Middlesex County Prosecutor’s Office

                                 25 Kirkpatrick Street, 3rd Floor, New Brunswick, New Jersey, 08901 (732) 745-3300


                                *News Release*          Date: July 27, 2009




South Plainfield woman charged in estate theft




Middlesex County Prosecutor Bruce J. Kaplan today announced the indictment of a South Plainfield woman, who was charged with stealing about $35,000 from the estate of a late relative.


J. B. Schmidt, (DOB 11/21/39) of Park Avenue in South Plainfield, was indicted by a Middlesex County grand jury on Friday, July 24, 2009, on three counts involving the theft of cash from the estate between October 2006, and December 2007.


In a case presented by Middlesex County Assistant Prosecutor Brian D. Gillet, the grand jury charged Schmidt with misapplication of entrusted property, theft, and theft by failure to make the required disposition of property received.


In addition, the grand jury, sitting in New Brunswick, charged Schmidt with theft, and theft by failure to make the required disposition of property received when she accepted four pension checks from the State of New Jersey and deposited them in the estate between April 2007, and December 2007.


The grand jury handed up the third-degree charges after Investigator Brian Gilmurray, of the Middlesex County Prosecutor’s Office, determined that approximately $35,000 was taken from the Estate of Mary Gaydosh, 86, of Perth Amboy.


Schmidt, who was a cousin of Ms. Gaydosh, was named executrix of the estate following the Perth Amboy woman’s death on Oct. 14, 2006.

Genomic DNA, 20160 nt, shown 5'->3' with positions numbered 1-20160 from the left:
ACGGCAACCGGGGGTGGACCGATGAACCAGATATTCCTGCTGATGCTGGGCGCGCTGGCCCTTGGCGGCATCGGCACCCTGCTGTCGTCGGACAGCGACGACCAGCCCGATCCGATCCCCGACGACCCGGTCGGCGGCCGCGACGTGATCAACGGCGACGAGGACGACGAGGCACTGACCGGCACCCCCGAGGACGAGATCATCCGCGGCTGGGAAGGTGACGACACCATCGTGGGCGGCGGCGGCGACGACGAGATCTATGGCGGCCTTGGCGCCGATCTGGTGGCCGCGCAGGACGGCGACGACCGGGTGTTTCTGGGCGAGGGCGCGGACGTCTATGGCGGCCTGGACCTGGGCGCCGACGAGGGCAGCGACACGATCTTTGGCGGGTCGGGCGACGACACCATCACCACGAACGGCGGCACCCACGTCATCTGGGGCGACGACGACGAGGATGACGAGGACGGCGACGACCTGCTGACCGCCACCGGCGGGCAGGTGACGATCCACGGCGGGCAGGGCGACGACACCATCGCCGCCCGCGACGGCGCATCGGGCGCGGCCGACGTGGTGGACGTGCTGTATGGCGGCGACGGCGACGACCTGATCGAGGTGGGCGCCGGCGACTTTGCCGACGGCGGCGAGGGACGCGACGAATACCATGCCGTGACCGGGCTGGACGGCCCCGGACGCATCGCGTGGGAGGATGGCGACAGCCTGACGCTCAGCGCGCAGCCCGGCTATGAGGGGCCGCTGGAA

In the subsequent months, an unidentified relative, who was named beneficiary of the estate, repeatedly inquired about proceeds from the estate, but never received a response from Schmidt.


In December 2007, the unidentified relative obtained a court order dismissing Schmidt as the executrix. The relative contacted an attorney, who notified police after it was determined Schmidt was taking funds from the estate to pay for personal items.


Schmidt wrote more than 20 checks from the estate, payable to ‘’cash,’’ and used estate funds to make improvements to her home, and to place a $1,000 down payment on her own gravesite.


She also took funds to pay $3,100 to an attorney who represented her in an unrelated municipal court matter in South Plainfield, and used estate money to pay $528 in court fines.


In addition, the grand jury charged that following the death of Ms. Gaydosh, Schmidt continued to accept pension checks totaling $1,800 and deposited them in the estate.


As is the case with all criminal defendants, the charges against Schmidt are merely accusations and she is presumed innocent until proven guilty.